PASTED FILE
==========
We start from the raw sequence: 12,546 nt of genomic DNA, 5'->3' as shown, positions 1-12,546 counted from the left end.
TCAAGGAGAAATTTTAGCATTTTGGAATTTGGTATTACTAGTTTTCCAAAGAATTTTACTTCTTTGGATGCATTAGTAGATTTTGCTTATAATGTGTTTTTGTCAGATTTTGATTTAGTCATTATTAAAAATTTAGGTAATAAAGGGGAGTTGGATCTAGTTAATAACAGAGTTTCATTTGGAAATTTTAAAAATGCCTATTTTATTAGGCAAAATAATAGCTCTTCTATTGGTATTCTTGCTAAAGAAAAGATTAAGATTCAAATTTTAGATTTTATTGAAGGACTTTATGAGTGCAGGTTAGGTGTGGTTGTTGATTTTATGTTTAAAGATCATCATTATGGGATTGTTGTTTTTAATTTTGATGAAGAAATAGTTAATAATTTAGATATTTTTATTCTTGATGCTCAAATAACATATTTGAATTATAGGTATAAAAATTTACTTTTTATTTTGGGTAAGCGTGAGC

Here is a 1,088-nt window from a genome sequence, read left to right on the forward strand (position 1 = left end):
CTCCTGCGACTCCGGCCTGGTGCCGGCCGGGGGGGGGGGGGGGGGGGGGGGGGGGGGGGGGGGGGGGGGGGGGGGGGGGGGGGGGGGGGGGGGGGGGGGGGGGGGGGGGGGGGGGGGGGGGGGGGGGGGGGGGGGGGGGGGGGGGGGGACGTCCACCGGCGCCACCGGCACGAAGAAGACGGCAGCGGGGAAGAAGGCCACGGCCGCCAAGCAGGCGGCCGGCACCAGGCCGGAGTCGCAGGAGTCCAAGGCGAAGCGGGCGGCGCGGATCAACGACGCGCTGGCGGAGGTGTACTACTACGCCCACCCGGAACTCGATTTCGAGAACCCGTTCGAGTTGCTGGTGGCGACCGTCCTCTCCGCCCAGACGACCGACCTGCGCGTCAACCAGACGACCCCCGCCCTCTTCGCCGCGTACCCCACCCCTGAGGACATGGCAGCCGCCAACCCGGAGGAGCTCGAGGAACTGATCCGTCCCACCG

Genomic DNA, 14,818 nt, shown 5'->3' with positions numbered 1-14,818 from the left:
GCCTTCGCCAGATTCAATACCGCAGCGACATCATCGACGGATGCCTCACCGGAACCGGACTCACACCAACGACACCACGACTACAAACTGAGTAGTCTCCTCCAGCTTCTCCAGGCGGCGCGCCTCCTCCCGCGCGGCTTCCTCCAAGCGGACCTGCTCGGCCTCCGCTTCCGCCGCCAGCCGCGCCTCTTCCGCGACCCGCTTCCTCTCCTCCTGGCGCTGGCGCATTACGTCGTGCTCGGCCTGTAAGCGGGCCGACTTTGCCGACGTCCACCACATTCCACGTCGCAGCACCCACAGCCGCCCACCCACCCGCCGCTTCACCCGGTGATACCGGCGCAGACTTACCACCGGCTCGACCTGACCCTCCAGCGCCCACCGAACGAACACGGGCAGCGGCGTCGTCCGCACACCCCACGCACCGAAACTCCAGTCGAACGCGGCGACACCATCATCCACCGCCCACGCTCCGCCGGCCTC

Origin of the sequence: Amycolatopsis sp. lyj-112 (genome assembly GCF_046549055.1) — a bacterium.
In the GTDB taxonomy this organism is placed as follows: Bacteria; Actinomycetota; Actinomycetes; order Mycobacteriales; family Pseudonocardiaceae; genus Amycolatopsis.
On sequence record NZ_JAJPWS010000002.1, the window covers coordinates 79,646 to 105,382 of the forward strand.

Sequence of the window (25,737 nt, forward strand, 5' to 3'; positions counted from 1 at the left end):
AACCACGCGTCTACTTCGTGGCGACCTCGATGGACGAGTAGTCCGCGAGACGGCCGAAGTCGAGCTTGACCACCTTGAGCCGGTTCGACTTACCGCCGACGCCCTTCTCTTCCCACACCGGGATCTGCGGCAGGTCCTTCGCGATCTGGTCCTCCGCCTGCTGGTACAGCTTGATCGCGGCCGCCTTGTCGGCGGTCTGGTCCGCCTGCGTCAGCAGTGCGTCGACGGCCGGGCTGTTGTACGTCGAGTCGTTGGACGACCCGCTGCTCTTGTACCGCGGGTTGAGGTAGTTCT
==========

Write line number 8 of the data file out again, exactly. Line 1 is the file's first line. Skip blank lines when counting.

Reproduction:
In the GTDB taxonomy this organism is placed as follows: Bacteria; Actinomycetota; Actinomycetes; order Mycobacteriales; family Pseudonocardiaceae; genus Amycolatopsis.